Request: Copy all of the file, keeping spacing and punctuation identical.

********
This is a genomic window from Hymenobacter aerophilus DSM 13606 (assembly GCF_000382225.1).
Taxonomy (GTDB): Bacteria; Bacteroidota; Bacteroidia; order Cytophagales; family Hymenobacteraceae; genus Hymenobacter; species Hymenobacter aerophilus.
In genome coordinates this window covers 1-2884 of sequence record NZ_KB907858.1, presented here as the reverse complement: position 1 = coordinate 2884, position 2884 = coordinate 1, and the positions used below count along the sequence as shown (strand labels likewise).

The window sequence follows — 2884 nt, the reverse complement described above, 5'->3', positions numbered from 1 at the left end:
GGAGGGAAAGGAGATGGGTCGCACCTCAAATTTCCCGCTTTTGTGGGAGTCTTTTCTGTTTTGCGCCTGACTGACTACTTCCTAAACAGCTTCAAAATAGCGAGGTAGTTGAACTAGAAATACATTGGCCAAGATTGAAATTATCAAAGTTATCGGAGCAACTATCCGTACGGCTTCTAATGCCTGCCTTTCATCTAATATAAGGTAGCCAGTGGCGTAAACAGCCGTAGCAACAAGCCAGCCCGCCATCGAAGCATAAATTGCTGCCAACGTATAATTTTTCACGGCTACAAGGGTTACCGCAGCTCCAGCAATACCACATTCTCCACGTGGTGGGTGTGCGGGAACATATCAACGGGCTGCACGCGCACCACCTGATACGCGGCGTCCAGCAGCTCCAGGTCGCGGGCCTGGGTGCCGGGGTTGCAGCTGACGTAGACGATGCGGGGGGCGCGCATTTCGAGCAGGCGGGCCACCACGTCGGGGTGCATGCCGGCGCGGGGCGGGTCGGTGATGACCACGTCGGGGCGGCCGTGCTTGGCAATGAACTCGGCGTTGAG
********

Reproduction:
This is a genomic window from Hymenobacter aerophilus DSM 13606 (assembly GCF_000382225.1).
Taxonomy (GTDB): Bacteria; Bacteroidota; Bacteroidia; order Cytophagales; family Hymenobacteraceae; genus Hymenobacter; species Hymenobacter aerophilus.
In genome coordinates this window covers 1-2884 of sequence record NZ_KB907858.1, presented here as the reverse complement: position 1 = coordinate 2884, position 2884 = coordinate 1, and the positions used below count along the sequence as shown (strand labels likewise).

The window sequence follows — 2884 nt, the reverse complement described above, 5'->3', positions numbered from 1 at the left end:
GGAGGGAAAGGAGATGGGTCGCACCTCAAATTTCCCGCTTTTGTGGGAGTCTTTTCTGTTTTGCGCCTGACTGACTACTTCCTAAACAGCTTCAAAATAGCGAGGTAGTTGAACTAGAAATACATTGGCCAAGATTGAAATTATCAAAGTTATCGGAGCAACTATCCGTACGGCTTCTAATGCCTGCCTTTCATCTAATATAAGGTAGCCAGTGGCGTAAACAGCCGTAGCAACAAGCCAGCCCGCCATCGAAGCATAAATTGCTGCCAACGTATAATTTTTCACGGCTACAAGGGTTACCGCAGCTCCAGCAATACCACATTCTCCACGTGGTGGGTGTGCGGGAACATATCAACGGGCTGCACGCGCACCACCTGATACGCGGCGTCCAGCAGCTCCAGGTCGCGGGCCTGGGTGCCGGGGTTGCAGCTGACGTAGACGATGCGGGGGGCGCGCATTTCGAGCAGGCGGGCCACCACGTCGGGGTGCATGCCGGCGCGGGGCGGGTCGGTGATGACCACGTCGGGGCGGCCGTGCTTGGCAATGAACTCGGCGTTGAG